Other than “where to next?” the biggest question I get about my travels is “how do you pay for your trips?”
Everyone’s budget and travel style is different. For some perspective, I work at a nonprofit organization, and have a mortgage and a car payment – no student debt, no kids, no mocha latte habit, no sugar daddy. I travel to see gorgeous landscapes, experience new cultures, and photo hunt wildlife. I do not need fancy resorts or lavish meals. If this sounds like you, the following ideas may work to travel on a budget!
How I pay for my trips: My first trip was financed by saving Christmas and birthday money from my grandparents since I was a teenager. For those of you who can’t travel back in time to do this, set up a separate savings account just for travel. Set up an auto-transfer from checking to savings and watch your travel fund grow! If you transfer $40 a week for an entire year, you will have more than $2,000 for your next adventure. I also get decent tax return, which I add to the travel piggy bank. My credit card racks up points too. It takes me several years of regular spending to get to a point where I can take a free flight, but if I can avoid airfare every 3-4 years, I’l take it.
Camping: This started out as an affordable way for me to travel, and quickly became my favorite way to see America’s National Parks. A friend recommended the AdventureBus and I’ve since done NINE trips with them. I didn’t realize camping could be so comfy. I also camped during my 9-day stint in Australia’s Kimberly region and that certainly helped keep my overall Aussie adventure within budget.
If camping just isn’t your thing, companies like Intrepid and G Adventures have affordable options. G Adventures is my current go-to for international trips. I have been pleasantly surprised by the quality of hotels and experiences on those trips. It’s affordable without sacrificing comfort or safety.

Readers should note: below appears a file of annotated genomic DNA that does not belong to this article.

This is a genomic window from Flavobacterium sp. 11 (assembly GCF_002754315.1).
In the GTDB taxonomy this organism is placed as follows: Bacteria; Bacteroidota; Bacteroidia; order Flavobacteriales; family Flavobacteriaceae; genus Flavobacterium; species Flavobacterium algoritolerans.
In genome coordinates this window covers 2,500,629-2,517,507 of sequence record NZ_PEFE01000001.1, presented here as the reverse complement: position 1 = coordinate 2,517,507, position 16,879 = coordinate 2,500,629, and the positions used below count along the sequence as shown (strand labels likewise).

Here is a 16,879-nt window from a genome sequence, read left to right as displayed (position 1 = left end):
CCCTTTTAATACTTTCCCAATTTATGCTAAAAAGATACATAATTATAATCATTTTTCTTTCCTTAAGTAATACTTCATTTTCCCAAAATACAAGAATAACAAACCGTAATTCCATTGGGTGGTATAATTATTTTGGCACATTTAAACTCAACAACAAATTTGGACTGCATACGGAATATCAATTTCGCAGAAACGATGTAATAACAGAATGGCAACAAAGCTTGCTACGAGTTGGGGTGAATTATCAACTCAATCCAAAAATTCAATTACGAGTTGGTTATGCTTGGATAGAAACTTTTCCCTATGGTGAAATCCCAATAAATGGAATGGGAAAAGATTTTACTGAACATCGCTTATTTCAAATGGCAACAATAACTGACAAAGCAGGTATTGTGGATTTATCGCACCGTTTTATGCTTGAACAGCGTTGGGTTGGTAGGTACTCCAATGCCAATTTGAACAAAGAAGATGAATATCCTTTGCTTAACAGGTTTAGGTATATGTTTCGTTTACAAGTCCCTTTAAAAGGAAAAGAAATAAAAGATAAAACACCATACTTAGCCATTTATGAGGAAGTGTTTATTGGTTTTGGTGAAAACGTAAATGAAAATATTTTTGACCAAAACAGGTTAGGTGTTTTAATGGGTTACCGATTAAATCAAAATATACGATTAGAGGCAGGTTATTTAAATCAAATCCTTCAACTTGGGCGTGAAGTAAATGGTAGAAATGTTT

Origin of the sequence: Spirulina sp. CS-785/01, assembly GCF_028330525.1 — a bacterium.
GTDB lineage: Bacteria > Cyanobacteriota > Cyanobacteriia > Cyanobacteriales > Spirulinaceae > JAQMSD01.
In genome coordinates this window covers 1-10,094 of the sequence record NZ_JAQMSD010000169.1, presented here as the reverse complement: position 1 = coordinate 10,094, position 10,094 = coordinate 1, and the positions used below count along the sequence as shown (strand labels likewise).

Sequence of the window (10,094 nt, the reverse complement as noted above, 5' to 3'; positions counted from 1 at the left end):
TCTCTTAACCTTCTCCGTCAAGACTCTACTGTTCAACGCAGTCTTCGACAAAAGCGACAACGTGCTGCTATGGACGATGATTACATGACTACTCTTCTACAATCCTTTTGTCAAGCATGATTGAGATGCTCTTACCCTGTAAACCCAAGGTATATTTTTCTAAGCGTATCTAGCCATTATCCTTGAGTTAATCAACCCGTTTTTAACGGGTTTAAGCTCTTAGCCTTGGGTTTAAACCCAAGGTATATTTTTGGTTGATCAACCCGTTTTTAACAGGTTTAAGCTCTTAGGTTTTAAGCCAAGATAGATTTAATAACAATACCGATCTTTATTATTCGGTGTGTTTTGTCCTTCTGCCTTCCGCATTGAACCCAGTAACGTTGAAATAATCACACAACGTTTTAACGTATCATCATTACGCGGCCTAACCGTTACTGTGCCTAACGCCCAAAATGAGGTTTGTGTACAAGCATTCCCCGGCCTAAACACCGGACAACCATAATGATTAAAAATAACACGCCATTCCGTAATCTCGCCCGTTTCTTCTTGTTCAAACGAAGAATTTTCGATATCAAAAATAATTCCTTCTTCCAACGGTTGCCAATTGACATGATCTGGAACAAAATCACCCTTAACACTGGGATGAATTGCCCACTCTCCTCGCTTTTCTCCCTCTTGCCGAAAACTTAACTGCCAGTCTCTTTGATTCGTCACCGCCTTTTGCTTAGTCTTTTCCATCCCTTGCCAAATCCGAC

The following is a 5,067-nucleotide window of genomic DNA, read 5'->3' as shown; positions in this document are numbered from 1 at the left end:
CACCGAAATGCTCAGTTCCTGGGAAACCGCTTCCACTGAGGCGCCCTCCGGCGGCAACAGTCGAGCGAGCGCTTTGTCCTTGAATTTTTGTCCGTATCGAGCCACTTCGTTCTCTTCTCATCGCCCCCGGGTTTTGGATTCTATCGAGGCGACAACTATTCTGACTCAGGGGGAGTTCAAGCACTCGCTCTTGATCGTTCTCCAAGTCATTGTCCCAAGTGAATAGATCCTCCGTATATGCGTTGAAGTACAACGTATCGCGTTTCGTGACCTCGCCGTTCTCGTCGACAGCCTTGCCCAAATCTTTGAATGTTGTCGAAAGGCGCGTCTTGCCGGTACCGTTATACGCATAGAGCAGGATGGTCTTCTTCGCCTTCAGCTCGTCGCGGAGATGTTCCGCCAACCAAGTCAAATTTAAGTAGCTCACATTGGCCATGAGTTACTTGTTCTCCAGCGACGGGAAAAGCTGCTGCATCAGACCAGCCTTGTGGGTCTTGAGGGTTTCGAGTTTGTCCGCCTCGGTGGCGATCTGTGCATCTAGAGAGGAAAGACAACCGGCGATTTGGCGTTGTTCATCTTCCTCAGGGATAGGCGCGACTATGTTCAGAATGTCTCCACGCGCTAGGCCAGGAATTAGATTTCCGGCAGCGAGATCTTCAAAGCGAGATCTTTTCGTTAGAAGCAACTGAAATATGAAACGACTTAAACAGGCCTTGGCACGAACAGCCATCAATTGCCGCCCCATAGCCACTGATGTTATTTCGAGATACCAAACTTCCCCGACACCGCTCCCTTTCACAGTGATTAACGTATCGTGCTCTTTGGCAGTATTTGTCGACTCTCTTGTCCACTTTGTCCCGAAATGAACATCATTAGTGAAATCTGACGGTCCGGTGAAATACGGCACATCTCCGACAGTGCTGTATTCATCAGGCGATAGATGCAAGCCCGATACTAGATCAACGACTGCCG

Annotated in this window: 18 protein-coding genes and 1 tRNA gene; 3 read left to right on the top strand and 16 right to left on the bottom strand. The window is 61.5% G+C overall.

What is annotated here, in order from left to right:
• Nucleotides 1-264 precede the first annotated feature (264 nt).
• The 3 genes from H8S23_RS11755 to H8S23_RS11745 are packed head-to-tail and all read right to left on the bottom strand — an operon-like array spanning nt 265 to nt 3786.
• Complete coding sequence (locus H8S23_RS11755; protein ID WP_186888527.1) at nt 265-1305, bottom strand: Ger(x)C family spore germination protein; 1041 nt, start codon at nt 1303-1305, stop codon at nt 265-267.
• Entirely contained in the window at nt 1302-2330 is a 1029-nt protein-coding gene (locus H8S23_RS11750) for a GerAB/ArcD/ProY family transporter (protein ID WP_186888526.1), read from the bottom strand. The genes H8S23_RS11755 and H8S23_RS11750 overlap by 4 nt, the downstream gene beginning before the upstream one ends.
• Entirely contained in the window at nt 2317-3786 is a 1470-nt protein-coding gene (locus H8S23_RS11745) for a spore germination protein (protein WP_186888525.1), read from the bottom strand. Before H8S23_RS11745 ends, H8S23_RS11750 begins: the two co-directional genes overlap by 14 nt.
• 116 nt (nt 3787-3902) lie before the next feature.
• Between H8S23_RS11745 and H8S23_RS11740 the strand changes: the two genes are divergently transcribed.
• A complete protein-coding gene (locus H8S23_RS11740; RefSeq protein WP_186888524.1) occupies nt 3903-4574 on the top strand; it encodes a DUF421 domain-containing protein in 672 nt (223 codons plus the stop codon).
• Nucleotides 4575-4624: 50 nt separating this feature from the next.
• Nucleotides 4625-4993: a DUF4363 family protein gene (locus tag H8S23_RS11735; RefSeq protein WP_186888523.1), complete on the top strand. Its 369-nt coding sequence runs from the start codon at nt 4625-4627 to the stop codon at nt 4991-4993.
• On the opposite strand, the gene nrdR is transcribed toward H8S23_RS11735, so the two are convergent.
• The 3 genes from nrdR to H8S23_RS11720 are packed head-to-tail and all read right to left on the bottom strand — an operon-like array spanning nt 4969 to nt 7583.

Avoid the single supplement. None of the companies mentioned above charge a single supplement. Also, when I traveled with Holbrook, they paired me up with another female traveler so I could avoid the single supplement.
Here are some other tips for budget-mindful travel:
- Don’t check bags. I’ve packed for two week trips with only a carry on. Outdoor gear stores sells laundry detergent papers and I wash stuff in the hotel sink.
- Note which tours include excursions and meals. Add-ons can add up quickly.
- Pay for experiences (dancing, rafting, hot air balloon rides), not material things.
- Alcohol will drive up your costs, but you can still try local beers and wines without going broke.
- Select a couple nights to have really good meals, and get cheaper options the rest of the time.
- Free walking tours! I discovered this gem in Quito, Ecuador. It was wonderful, and our guide showed me a great lunch spot where I ate an entire meal for $2.50.
- Public transportation – Don’t be intimidated. I haven’t done this much internationally, but within the US, cities have easy and accessible transit systems. I can vouch for Minneapolis, Atlanta, Portland, New York, D.C. and Philadelphia.
Feel free to comment below with other tips or questions.